Frank T. Carr

Dr. Frank T. Carr, vice chairman of the board of directors of the College of Osteopathic Medicine of the Pacific, died of a heart attack Oct. 27.  A retired Pomona banker, Carr played a major role in establishing the college in 1976.

Source:  Los Angeles Times, November 5, 1981.


George Walling Loosley

One of the first white children born at Champoeg, Oregon, in Clackamas County, was George Walling Loosley on August 16, 1856. He and his father, John Loosley, came to Klamath County in 1871, built and operated the first flour mill here and took an active part in the early development of the county. John Loosley was born on February 9, 1824, in Oxford, England, where he received his education. There he sang in Queen Victoria’s choir in the Episcopal Church. His trip to the United States required three months and on arrival he began his life-long trade of flour miller by operating a mill in Chicago. In 1852 he settled in Clackamas County, after coming west by covered wagon, remaining there nearly twenty years before he located in Klamath County at Wood River Valley where he was the first rancher and built the first home, dying there November 24, 1900. George Loosley’s mother, Lucy Walling, was born at Muscatine, Iowa, January 22, 1834. She crossed the plains in a covered wagon with her father, locating at Albany, Oregon, in 1847, and was married at Amity, Oregon, April 1, 1854. Her life was devoted to her 12 children and neighborhood service as practical nurse. On May 28, 1912, she died at Wood River. Among her children known here are Benjamin Henry of Malin; Birdseye McPherson, of Diamond Lake Junction; Fanny (Mrs. Oscar Bunch), of Chiloquin; Philip Sheridan, of Medford, Oregon.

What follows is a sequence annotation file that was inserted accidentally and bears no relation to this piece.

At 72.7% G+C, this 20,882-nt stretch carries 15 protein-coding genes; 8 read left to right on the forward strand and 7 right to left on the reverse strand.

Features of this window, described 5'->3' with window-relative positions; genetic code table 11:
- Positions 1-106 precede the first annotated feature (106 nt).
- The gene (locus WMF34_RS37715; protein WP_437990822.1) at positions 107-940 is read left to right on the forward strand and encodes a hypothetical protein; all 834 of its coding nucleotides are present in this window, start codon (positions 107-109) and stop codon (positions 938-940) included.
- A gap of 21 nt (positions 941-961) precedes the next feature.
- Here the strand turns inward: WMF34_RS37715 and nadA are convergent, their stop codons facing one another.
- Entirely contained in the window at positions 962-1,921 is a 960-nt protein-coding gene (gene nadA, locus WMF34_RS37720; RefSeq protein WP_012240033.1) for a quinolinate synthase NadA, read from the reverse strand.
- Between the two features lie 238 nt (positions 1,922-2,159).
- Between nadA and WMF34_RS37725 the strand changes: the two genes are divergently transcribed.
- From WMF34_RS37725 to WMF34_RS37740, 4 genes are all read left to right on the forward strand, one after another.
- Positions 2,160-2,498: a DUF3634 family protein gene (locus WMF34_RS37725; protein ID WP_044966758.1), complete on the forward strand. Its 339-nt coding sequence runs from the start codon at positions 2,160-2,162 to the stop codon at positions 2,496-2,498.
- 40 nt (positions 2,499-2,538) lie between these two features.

George Loosley attended Oregon schools at Amity, Portland, and Linfield College at McMinnville. He began farming when 14, receiving 75 cents per day and helped support his family until he arrived in Klamath County. Here he was employed as superintendent of the shops and mills at Klamath Agency, subsequently building the school and dormitory, serving as Chief of Police, enforcing prohibition and acting as probation officer in the school work there. He also made rentals and leases of Indian lands. In 1882, he purchased the General Howard boat on Upper Klamath Lake to haul freight and soldiers’ supplied to Fort Klamath. A few years later he began purchasing land in Wood River Valley, acquiring 1200 acres. Although his ranching activities were interspersed with a great deal of service at the Fort and at Klamath Agency, George Loosley was well known in agricultural circles in the valley and, in 1905, raised the first Alsike clover in the county. He also produced the first oats and timothy in Wood River Valley. In 1890, he constructed Linkville Hotel, near Link River and operated this for a time before returning to Wood River where he was appointed custodian of the Fort for two years.